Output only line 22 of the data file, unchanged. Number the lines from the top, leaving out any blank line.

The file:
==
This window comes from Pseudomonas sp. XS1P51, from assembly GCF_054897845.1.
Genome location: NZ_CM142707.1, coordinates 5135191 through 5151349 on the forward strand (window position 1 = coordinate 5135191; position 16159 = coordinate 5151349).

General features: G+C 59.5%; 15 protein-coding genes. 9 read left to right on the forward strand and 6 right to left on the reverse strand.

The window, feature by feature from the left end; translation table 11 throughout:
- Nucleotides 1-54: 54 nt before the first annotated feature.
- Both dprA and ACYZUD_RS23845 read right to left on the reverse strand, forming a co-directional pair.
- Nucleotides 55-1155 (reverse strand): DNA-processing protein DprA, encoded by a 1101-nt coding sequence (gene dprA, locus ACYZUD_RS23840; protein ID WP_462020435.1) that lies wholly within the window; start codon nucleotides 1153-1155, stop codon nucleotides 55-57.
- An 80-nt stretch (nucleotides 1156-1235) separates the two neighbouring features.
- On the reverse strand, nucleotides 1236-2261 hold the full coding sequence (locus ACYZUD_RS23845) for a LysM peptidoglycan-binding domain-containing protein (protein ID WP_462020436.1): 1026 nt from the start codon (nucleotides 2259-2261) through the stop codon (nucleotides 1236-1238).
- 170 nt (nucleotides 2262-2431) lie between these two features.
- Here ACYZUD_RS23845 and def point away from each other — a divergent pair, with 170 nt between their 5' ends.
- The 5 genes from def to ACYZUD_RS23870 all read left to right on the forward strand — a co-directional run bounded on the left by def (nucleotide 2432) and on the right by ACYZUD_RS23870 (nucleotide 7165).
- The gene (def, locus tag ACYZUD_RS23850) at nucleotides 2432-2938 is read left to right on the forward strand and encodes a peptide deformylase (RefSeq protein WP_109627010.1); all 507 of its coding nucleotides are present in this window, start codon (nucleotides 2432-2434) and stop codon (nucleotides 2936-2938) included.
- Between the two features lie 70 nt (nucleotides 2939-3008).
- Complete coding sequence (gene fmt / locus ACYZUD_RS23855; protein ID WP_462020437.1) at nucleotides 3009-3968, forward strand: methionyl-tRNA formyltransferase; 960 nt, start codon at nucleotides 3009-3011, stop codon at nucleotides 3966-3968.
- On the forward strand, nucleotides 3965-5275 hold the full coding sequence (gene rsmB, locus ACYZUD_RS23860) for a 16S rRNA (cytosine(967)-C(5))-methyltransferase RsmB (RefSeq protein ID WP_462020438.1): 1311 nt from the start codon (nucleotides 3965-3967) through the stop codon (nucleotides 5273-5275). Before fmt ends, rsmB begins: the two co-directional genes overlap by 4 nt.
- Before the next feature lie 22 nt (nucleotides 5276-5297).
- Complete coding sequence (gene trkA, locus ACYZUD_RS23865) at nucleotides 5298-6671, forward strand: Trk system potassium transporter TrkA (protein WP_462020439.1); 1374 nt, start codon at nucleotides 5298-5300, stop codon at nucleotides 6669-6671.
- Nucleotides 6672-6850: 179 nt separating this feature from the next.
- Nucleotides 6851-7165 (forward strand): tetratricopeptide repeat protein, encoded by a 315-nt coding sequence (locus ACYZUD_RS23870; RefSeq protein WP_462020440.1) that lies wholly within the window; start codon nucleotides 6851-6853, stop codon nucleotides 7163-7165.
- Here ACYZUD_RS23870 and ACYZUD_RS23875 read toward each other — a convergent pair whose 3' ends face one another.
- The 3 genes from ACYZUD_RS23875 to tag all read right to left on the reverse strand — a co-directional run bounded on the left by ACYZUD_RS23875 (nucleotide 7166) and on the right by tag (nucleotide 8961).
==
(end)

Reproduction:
- The 3 genes from ACYZUD_RS23875 to tag all read right to left on the reverse strand — a co-directional run bounded on the left by ACYZUD_RS23875 (nucleotide 7166) and on the right by tag (nucleotide 8961).